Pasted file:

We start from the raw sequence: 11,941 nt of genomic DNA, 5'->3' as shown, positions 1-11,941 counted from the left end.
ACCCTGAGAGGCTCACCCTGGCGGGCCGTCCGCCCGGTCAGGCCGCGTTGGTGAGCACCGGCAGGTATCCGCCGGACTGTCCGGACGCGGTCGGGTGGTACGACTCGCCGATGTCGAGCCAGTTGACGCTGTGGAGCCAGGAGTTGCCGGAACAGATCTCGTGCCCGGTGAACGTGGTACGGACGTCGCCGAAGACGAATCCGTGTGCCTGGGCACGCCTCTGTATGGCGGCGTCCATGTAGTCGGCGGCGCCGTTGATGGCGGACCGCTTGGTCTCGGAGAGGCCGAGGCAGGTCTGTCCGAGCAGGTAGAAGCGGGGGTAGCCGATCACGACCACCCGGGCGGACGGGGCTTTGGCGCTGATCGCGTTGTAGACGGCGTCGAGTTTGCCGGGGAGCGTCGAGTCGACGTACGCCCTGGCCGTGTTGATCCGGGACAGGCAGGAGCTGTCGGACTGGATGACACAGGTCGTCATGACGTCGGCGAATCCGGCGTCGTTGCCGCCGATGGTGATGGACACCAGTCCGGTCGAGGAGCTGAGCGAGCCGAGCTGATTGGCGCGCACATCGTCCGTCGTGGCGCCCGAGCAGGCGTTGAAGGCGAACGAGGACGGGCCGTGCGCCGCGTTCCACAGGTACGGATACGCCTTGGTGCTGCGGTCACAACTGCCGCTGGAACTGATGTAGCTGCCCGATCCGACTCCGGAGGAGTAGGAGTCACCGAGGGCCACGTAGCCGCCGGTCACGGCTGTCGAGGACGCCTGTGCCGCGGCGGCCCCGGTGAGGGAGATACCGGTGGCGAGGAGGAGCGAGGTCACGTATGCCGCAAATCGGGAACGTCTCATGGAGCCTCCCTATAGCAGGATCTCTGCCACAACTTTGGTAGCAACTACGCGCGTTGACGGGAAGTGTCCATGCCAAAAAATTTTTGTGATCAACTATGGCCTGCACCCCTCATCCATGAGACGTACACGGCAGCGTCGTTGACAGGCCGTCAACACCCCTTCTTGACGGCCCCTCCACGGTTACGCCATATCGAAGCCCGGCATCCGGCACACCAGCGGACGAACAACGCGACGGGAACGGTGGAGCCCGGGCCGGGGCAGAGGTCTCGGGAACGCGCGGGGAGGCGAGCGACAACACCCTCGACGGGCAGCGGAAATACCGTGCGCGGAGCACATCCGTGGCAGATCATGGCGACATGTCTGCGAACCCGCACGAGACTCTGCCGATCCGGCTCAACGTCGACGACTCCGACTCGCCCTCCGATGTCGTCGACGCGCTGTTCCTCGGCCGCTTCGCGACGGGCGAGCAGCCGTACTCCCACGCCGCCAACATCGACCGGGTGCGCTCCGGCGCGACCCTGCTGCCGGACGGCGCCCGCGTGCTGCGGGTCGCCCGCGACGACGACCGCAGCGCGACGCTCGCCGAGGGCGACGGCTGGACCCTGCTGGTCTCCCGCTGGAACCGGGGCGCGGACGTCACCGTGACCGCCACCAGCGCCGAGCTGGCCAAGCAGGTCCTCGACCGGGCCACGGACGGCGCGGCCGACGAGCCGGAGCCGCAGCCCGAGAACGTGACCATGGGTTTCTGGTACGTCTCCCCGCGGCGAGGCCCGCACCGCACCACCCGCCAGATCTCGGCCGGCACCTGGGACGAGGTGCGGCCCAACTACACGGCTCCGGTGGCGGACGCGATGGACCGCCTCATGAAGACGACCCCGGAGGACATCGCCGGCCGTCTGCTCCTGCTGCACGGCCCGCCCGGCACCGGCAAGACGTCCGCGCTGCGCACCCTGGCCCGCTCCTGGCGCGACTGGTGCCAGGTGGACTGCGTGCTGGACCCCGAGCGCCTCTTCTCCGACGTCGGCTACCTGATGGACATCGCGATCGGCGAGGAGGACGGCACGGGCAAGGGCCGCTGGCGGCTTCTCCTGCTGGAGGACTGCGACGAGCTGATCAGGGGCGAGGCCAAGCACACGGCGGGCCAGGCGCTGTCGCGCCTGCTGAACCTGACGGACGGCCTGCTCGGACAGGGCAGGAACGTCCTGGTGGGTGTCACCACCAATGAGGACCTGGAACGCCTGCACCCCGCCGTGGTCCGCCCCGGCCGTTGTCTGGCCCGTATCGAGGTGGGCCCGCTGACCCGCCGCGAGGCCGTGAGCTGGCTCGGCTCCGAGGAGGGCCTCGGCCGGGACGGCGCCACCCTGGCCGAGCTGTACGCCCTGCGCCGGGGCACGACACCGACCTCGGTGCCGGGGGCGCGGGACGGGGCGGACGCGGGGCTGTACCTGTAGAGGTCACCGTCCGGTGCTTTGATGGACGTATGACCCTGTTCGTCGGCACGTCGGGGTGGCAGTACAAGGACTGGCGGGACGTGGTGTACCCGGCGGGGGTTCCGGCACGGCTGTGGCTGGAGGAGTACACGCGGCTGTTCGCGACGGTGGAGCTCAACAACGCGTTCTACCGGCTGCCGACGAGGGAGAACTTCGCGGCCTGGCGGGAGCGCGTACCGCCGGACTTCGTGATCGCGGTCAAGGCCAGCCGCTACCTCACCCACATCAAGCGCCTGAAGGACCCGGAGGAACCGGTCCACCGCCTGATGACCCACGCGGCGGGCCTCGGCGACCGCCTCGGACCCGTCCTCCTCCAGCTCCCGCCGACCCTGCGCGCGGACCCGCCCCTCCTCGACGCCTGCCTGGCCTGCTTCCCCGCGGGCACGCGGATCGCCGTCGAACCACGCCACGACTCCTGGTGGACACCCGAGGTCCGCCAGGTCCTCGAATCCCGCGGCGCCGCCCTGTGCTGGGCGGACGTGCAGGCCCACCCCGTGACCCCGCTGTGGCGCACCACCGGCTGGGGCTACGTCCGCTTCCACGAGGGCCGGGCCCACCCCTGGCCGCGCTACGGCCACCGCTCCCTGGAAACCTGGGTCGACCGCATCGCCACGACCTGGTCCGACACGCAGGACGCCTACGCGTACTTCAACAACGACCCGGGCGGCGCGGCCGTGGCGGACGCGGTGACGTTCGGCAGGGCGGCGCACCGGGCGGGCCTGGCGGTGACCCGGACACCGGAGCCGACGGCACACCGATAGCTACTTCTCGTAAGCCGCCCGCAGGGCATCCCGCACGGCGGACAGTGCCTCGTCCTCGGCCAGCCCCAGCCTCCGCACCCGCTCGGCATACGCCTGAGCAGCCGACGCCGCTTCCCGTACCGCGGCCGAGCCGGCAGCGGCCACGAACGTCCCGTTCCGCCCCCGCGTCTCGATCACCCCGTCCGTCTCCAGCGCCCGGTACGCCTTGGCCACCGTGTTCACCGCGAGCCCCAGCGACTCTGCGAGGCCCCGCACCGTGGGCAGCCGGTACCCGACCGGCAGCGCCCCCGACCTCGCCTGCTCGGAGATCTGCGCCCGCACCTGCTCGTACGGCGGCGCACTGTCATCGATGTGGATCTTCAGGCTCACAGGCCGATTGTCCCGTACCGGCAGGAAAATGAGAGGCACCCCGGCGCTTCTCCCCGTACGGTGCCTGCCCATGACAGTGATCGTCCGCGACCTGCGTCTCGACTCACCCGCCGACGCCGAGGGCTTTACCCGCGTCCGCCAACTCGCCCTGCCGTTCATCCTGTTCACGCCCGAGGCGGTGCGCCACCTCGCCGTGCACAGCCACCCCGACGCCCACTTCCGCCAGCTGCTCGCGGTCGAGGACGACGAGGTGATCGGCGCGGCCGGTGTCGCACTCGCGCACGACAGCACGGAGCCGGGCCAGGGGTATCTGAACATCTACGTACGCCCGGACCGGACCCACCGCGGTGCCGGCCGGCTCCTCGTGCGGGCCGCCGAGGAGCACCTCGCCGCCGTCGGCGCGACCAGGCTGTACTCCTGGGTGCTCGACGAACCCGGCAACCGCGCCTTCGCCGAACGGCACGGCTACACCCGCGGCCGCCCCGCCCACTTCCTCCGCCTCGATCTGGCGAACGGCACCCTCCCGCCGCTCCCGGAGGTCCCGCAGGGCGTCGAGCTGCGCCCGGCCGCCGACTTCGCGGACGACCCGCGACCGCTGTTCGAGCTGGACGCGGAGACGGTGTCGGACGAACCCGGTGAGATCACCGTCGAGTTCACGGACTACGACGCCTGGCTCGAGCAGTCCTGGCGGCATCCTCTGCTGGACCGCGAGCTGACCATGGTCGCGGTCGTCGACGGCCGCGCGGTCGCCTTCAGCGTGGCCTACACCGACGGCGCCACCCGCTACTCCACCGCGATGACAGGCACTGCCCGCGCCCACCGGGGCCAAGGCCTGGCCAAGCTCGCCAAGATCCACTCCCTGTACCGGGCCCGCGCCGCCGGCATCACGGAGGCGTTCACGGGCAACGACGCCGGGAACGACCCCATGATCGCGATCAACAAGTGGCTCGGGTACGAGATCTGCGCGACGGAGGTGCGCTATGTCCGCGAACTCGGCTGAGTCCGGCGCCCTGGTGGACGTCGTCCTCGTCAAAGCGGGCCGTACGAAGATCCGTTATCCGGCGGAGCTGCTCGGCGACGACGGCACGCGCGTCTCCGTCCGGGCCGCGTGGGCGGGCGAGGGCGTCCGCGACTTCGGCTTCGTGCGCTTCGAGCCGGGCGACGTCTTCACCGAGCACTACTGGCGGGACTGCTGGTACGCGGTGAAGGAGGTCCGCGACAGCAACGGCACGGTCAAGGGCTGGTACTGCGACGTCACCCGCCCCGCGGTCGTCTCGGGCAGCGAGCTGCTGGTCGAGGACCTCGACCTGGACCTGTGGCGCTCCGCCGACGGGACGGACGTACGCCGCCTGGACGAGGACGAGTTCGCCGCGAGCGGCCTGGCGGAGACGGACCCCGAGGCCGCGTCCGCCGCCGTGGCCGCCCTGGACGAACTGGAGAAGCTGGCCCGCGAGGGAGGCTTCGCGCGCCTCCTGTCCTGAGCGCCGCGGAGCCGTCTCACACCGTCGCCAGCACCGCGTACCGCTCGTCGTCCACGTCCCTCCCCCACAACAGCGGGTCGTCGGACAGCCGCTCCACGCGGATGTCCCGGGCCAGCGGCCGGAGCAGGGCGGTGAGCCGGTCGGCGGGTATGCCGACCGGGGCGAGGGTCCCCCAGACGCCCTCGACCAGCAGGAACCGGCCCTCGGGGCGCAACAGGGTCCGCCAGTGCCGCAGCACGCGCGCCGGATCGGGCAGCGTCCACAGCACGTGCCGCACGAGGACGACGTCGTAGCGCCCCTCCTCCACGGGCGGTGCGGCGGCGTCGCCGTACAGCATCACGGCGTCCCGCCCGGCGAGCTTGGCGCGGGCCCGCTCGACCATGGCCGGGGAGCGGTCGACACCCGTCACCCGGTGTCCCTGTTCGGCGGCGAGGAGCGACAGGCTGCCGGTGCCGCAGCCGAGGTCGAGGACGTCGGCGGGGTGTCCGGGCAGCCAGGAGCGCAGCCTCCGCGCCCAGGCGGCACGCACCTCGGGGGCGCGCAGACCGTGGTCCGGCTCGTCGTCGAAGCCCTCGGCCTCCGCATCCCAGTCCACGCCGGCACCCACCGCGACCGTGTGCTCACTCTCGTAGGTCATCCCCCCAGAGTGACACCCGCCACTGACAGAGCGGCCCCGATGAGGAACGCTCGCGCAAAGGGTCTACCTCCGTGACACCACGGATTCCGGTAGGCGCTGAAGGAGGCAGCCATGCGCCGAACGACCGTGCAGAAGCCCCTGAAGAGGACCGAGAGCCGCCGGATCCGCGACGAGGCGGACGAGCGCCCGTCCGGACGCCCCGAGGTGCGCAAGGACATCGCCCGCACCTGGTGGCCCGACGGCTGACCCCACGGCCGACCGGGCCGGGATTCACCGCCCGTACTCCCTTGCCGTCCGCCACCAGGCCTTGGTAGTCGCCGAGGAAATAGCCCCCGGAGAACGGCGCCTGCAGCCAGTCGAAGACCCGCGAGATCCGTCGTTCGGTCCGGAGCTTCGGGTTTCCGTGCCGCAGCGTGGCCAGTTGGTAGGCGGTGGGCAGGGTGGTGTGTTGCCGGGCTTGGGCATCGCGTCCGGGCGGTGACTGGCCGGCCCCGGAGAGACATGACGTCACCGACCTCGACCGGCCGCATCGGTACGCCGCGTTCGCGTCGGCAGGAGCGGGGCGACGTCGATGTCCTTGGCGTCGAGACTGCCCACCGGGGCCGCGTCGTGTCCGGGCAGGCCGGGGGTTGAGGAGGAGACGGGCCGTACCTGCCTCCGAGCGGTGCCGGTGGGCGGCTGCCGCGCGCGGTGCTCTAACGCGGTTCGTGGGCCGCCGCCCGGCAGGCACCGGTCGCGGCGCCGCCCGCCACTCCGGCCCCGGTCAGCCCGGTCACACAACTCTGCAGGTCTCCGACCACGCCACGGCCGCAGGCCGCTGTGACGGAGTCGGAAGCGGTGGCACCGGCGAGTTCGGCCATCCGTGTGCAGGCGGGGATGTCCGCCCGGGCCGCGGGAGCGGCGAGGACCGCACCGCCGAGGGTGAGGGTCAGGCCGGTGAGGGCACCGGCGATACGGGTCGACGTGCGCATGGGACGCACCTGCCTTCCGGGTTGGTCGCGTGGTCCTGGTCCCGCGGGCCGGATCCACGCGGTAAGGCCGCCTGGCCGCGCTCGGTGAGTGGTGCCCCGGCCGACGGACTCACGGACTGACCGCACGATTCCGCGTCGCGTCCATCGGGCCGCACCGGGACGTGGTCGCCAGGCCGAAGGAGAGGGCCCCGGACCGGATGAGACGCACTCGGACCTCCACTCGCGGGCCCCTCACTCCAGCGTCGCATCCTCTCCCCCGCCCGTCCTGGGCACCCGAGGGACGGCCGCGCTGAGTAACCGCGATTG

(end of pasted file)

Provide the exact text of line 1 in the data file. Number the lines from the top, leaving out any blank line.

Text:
We start from the raw sequence: 11,941 nt of genomic DNA, 5'->3' as shown, positions 1-11,941 counted from the left end.